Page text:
With the video camera trained on him, Roy Jr. stood beside a pair of cowboy boots the color of worn pennies, rubbed many times for luck to a warm rosy glow. He said they were the first pair of boots his dad owned. “They were too poor to have his first baby shoes bronzed.” My own family was poor enough, yet poor or not we had our baby shoes bronzed. That crinkled pair of status symbols remains on my bookshelf to this day.
“Did you have a normal childhood?” “Yep,” Roy responded, unruffled. A small group had gathered around him now, aware of the interview and who he was. We held our breath. I waited for some secret to be revealed, some familial dysfunction we could all relate to. “Dad took me everywhere.” He stroked the bronzed boots. “There’s a lot of mileage, a lot of memories. Well, I hopped onto my dad’s feet a few times and let him waltz me over the linoleum. When he was asleep I’d poke him in the nose.”
“Think you can fill your dad’s shoes?” We turned a look of collective displeasure to the interviewer, hunched over his camera. To that impertinent question Dusty answered wryly: “Nope. Dad was an 8 1/2. Ah’ma 10 1/2, so no, I don’t think I’d fit ’em.” He went on to say that in those days the cowboys were pretty small. Shot from below, the camera angled them into giants on the screen. “But then John Wayne came along and ruined all that.”
Gesturing to an odd set up that turned out to be a cobbler’s workbench, he revealed that his famous dad’s first job had been in a shoe company. The skill for the craft never left him and he was always able to make his own boots. Along the clean, white wall behind Dusty ran a double shelf crowded with cowboy boots of all styles and wear and tear.
In another room he’d held his mother’s charm bracelet, brought to him from a locked case by Christie's Public Relations Coordinator, Sung-Hee Park. Dale had worn it every day, adding new charms, until it got too heavy. Was putting all this up for auction difficult? “Difficult?” Dusty thought a moment. “Actually it was a horrendous decision. We’re only in charge of history for so long. Our family’s no different. Dad always said when it all gets to be a burden, then sell it.” We moved in closer to look at his mother’s bracelet, feel his emotion. “It was a different place—a different time—we’ll never see again. They lived the way they talked and never let anyone down. You could always hang your hat on what they told you.”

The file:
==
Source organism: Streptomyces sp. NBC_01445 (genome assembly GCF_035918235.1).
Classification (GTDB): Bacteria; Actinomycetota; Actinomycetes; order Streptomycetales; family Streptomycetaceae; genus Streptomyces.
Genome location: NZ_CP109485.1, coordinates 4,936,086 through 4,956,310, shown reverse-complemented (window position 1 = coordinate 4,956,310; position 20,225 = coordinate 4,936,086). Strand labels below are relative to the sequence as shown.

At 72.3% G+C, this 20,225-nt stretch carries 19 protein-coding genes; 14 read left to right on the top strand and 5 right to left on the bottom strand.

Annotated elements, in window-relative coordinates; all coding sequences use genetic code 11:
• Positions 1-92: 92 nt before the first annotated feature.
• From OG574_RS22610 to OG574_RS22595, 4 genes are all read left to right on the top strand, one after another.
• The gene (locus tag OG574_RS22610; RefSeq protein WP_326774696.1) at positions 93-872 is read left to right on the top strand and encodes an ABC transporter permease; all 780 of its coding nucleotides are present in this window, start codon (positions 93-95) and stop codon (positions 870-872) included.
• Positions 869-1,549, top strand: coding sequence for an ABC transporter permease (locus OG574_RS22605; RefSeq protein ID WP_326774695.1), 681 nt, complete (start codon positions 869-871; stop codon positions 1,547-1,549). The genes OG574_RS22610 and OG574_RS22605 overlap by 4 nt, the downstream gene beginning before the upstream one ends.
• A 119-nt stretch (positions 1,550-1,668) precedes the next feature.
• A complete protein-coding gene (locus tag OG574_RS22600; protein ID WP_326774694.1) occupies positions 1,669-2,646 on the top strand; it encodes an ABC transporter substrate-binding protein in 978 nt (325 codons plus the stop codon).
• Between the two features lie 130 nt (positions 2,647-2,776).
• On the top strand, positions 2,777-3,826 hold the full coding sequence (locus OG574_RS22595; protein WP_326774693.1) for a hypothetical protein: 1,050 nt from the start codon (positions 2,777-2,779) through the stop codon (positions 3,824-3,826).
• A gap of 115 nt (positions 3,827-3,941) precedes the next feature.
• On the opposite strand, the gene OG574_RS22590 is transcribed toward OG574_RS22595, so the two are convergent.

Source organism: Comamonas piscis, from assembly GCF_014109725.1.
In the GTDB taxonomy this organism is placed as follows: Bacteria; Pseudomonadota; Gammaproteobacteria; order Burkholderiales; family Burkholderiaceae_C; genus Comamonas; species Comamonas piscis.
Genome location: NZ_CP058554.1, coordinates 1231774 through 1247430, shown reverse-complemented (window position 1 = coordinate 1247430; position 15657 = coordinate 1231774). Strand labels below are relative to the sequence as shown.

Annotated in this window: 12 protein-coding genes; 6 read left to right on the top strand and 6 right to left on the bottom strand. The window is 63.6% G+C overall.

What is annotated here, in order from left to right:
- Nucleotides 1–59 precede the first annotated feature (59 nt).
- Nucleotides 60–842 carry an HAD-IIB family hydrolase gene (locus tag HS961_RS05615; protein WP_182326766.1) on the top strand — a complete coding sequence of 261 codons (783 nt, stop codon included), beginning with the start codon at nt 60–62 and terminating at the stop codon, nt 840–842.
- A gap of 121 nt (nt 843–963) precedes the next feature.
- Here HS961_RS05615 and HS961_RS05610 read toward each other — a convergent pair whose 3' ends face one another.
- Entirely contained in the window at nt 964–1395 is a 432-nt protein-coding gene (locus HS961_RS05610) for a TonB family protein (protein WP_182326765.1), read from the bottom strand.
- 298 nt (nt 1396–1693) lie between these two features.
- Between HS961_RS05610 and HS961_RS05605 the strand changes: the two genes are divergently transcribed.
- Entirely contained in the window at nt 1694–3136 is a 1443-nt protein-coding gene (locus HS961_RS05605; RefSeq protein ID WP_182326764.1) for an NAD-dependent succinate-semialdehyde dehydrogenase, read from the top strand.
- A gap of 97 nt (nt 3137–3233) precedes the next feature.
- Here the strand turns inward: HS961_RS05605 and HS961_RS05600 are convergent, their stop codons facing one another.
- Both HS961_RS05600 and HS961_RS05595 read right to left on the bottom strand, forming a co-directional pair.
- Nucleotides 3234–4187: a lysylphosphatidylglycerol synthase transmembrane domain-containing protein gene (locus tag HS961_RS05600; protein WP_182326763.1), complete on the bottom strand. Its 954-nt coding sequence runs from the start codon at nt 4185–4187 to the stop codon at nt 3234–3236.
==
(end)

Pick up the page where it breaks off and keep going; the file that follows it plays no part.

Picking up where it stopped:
A behemoth some might call an automobile stretched nearly the full length of the next room. I circled the chrome-trimmed monster knowing full well I would have to persuade The Mister to return with me the next day, even if it meant him skiving off from work. Nudie also designed the 1963 Pontiac Bonneville gas-guzzler decorated within an inch of its massive frame with something like 139 silver dollars. A shiny colt 45 served as the stick shift. In those days you didn’t worry about seat belts. The siblings would fight to perch precariously atop an ornate leather saddle squeezed into the front seat. When dad picked them up from school, they were the envy of all the other kids traipsing onto a far less adventuresome school bus.
“We never made it to the Rose Parade,” Dusty said, a little wistfully I thought. Obliging the interviewer once again, he slid behind the wheel. “It is a little bit garish,” he admitted. And then, with a sly grin, “Unless you’re a cowboy.”
Later, The Mister was pleasantly surprised to hear that Roy Rogers collected foreign cars and was wild about anything British, especially Jaguars.
In the room where Roy’s shooting gallery for kids was displayed, I chatted up one of the guards, a pleasant young man, Hispanic and probably in his late 20s. “You can’t possibly remember this stuff. You probably never heard of Roy Rogers and Dale Evans.” No, he told me, he always thought it was a restaurant. “But,” he added, “So much celebrity stuff is smoke and mirrors. It’s nice to know these folks were real.”
Real meant nine kids, some adopted. They were an International family long before Brad and Angelina’s brood. Dusty’s siblings were Choctaw, Scottish, Korean. Linda Lou was his natural born sister but not one of them was favored. I perked up at the reference to Linda Lou, as it was an endearment my dad held for me practically all his life.